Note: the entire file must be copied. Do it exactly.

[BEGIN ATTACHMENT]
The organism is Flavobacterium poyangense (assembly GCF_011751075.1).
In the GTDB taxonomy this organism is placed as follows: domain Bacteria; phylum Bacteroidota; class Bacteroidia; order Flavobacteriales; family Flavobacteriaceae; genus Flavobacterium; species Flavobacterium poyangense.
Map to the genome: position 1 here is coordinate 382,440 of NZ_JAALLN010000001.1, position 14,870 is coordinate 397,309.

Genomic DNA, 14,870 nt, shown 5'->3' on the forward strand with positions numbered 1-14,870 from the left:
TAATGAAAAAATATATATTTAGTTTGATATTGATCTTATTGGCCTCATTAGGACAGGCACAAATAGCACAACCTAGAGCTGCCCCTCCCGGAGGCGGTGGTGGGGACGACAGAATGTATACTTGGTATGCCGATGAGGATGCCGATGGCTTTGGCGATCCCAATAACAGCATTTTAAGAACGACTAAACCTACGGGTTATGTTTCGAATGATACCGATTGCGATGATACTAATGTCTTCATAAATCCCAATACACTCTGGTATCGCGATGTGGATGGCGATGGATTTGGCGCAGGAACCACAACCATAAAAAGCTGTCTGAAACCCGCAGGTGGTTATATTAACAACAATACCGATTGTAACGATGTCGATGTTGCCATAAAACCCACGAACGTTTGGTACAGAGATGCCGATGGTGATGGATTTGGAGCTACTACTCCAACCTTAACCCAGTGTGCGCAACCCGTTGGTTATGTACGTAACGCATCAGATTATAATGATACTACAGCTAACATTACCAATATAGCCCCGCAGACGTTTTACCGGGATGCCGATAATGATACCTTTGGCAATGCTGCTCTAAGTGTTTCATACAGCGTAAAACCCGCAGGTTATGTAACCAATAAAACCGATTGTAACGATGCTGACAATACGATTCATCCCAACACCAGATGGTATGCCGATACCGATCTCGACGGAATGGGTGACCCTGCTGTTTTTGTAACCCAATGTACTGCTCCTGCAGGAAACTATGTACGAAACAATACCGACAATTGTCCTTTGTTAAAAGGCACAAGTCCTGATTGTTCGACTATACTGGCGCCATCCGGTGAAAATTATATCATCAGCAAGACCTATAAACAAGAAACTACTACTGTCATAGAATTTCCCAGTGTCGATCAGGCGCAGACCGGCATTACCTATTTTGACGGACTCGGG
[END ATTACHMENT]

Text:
The organism is Flavobacterium poyangense (assembly GCF_011751075.1).
In the GTDB taxonomy this organism is placed as follows: domain Bacteria; phylum Bacteroidota; class Bacteroidia; order Flavobacteriales; family Flavobacteriaceae; genus Flavobacterium; species Flavobacterium poyangense.
Map to the genome: position 1 here is coordinate 382,440 of NZ_JAALLN010000001.1, position 14,870 is coordinate 397,309.

Genomic DNA, 14,870 nt, shown 5'->3' on the forward strand with positions numbered 1-14,870 from the left:
TAATGAAAAAATATATATTTAGTTTGATATTGATCTTATTGGCCTCATTAGGACAGGCACAAATAGCACAACCTAGAGCTGCCCCTCCCGGAGGCGGTGGTGGGGACGACAGAATGTATACTTGGTATGCCGATGAGGATGCCGATGGCTTTGGCGATCCCAATAACAGCATTTTAAGAACGACTAAACCTACGGGTTATGTTTCGAATGATACCGATTGCGATGATACTAATGTCTTCATAAATCCCAATACACTCTGGTATCGCGATGTGGATGGCGATGGATTTGGCGCAGGAACCACAACCATAAAAAGCTGTCTGAAACCCGCAGGTGGTTATATTAACAACAATACCGATTGTAACGATGTCGATGTTGCCATAAAACCCACGAACGTTTGGTACAGAGATGCCGATGGTGATGGATTTGGAGCTACTACTCCAACCTTAACCCAGTGTGCGCAACCCGTTGGTTATGTACGTAACGCATCAGATTATAATGATACTACAGCTAACATTACCAATATAGCCCCGCAGACGTTTTACCGGGATGCCGATAATGATACCTTTGGCAATGCTGCTCTAAGTGTTTCATACAGCGTAAAACCCGCAGGTTATGTAACCAATAAAACCGATTGTAACGATGCTGACAATACGATTCATCCCAACACCAGATGGTATGCCGATACCGATCTCGACGGAATGGGTGACCCTGCTGTTTTTGTAACCCAATGTACTGCTCCTGCAGGAAACTATGTACGAAACAATACCGACAATTGTCCTTTGTTAAAAGGCACAAGTCCTGATTGTTCGACTATACTGGCGCCATCCGGTGAAAATTATATCATCAGCAAGACCTATAAACAAGAAACTACTACTGTCATAGAATTTCCCAGTGTCGATCAGGCGCAGACCGGCATTACCTATTTTGACGGACTCGGG